There's a varied program of opera, ballet and classical music — with a bit of jazz and pop thrown in for good measure — most of which takes place in the enchanting setting of the Margaret Island Open-Air Stage.

Look out for the performances held in the open-air stage set up in the shadow of Margaret Island's historic water tower.

Dates: June to September

Budapest Summer Festivals, Open-Air Theatre, 1122 Budapest, Városmajor; +36 1 375-5922

Budapest Christmas markets

The Christmas market on St. Stephen's Square is one of Budapest's top draws in winter.

Courtesy Hungarian National Tourist Office

Prepare to be utterly charmed by Budapest's Advent Christmas fair, which is held annually in the square in front of St. Stephen's Basilica.

From late November to early January, the area is filled with market stalls selling trinkets, toys, crafts and plenty of irresistible Hungarian food and drink.

Those who visit on Sunday can watch the Advent candles being lit.

To top it all off, there's a small but perfectly formed ice rink in the center, adding a further dollop of festive magic.

Even more treats are on offer at Vorosmarty Square, where the city's main Christmas market is held.

There are more than 100 stalls selling gifts and food — all of which have been personally vetted by a jury — ensuring the quality is high.

Budapest Wine Festival

Every September, Buda Castle becomes one giant civilized party in the late summer sun when scores of wine producers show off their latest vintages in a relaxed, yet convivial atmosphere.

Buy a glass and take it round for tastings at the various stalls, picking up Hungarian snacks along the way.

Four festival stages take turns with music and entertainment throughout the four-day event and there's also a Harvest Parade around Buda Castle celebrating folk music and dancing.

Dates: September 5 to 8, 2019

Budapest Fish Festival

Traditional Hungarian cuisine meets international creations at the Budapest Fish Festival.

Courtesy Budapest Fish Festival

Hungarians spend the winter months keeping warm with a dish called halászlé — a red hot fisherman's soup brimming with paprika and river fish.

When early March comes round, many head to the three-day Budapest Fish Festival to feast on this spicy dish and plenty of other types of fish.

Heroes' Square is the setting for cooking contests, wine tastings, folklore music and fun for the kids — not to mention stall after stall of mouthwatering dishes.

Dates: March 2, to 4, 2019

Budapest Fish Festival, Heroes' Square, Budapest, Hősök tere, 1146

Danube Carnival

The Margaret Island Open-Air Stage and a host of other open-air venues around the Danube become filled with color during this week-long festival of folk dance in June.

Several hundred international dancers and musicians bring their own cultural sounds and dances to mingle with traditional Hungarian styles at the annual event.

The Carnival Parade that goes along the Danube Promenade to Vorosmarty Square is one of the festival's main highlights.

Dates: TBC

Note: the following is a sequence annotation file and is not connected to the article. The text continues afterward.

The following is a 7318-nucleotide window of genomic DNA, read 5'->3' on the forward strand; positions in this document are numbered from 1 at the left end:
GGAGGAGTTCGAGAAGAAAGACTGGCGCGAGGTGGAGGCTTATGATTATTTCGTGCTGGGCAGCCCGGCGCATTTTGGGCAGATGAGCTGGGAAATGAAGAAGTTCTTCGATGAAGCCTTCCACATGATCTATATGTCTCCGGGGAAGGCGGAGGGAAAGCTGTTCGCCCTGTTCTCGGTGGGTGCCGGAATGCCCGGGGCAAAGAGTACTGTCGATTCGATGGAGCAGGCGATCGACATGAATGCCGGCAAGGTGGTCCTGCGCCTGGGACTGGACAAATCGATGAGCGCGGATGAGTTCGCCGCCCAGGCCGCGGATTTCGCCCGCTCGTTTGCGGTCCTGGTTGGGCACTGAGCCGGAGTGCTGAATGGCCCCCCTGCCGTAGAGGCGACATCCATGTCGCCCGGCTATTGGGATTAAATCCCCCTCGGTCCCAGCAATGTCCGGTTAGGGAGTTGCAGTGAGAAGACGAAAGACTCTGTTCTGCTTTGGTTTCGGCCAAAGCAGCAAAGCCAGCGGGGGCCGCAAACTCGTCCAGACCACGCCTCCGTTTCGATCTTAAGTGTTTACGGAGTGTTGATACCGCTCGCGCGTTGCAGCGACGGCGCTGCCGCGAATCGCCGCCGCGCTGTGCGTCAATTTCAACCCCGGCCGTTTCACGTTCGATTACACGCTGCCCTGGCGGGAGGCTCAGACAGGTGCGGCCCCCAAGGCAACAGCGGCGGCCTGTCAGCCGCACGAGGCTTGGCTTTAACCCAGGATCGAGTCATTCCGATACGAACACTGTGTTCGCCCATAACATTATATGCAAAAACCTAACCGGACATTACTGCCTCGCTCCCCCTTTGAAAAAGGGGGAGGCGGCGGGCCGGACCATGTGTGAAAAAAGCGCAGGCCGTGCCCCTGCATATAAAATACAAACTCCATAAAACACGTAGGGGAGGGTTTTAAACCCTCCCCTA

Festival of Folk Arts

Festival of Folk Arts brings top Hungarian craftsmen to Buda Castle.

Janos Peter photography

Craftspeople from all around Hungary descend on Buda Castle every August for a three-day celebration of crafts made in the country for hundreds of years.

Visitors can take part in workshops and watch the experts in action as they spin, weave, carve, paint, demonstrating skills that have been handed down over the generations.

The festival includes folk dances and performances and — this being Hungary — plenty of food stalls offering delectable traditionalRead More – Source

[contf]
[contfnew]

CNN
[contfnewc]
[contfnewc]

Pope issues new rules on reporting sexual abuse
Post

Pope issues new rules on reporting sexual abuse

The new rules require all Catholic dioceses around the world to have a "public and accessible" system in place for reporting abuse by June 1, 2020.The new norms cover internal Catholic Church procedure, not the issue of reporting abuse or cover-up to civil authorities, and represent a top-down imposition which must be followed by all dioceses.Archbishop Charles Scicluna, Vatican's top investigator of sex abuse, told CNN that the new rules add a layer of accountability for church leaders."First of all that leadership is not above the law," Scicluna said, "and second that leadership needs to know, all of us in leadership we need to know, that if the people love the Church they're going to denounce us when we do something wrong."Most dioceses in the US and Europe already have these systems, and the new norms will likely be more important in countries where there are not already well-established guidelines for reporting and handling sexual abuse.Under the new rules, investigations into credible reports of sexual abuse must be completed within 90 days, and a no-retaliation clause protects the person reporting abuse from tit-for-tat claims or obligations for them to keep quiet.Top Vatican official Cardinal Marc Ouellet told the Vatican's in-house newspaper the mandatory reporting requirement was the most important element in the new rules.Ouellet told Osservatore Romano that it's significant that "besides the abuses on the minors and on the vulnerable adults that the harassment or violence of abuse of power also be reported."For decades the Catholic Church has been plagued by a series of sex abuse scandals in different countries around the world.The new norms follow a global meeting on sex abuse at the Vatican in February and represent Pope Francis' pledge to offer "concrete measures" to combat sexual abuse.There has not previously been a uniform, universal system in the Catholic Church for reporting and investigating allegations of abuse.The new rules were set out in an Apostolic letter, called a "Motu Proprio," issued personally by Pope Francis, which calls for a three-year trial period for the initiative.Although the norms represent an important clarification of procedures to be followed, they do not deal with the question of what happens to a priest or bishop who breaks these rules.To date, no church official has been publicly sanctioned for cover-up, and a lack of accountability is something that survivors have been concerned about for years. After Bishop Robert Finn, the formerly the head of a Kansas City diocese, was convicted of failing to report child abuse in 2012, advocates for abuse survivorsRead More – Source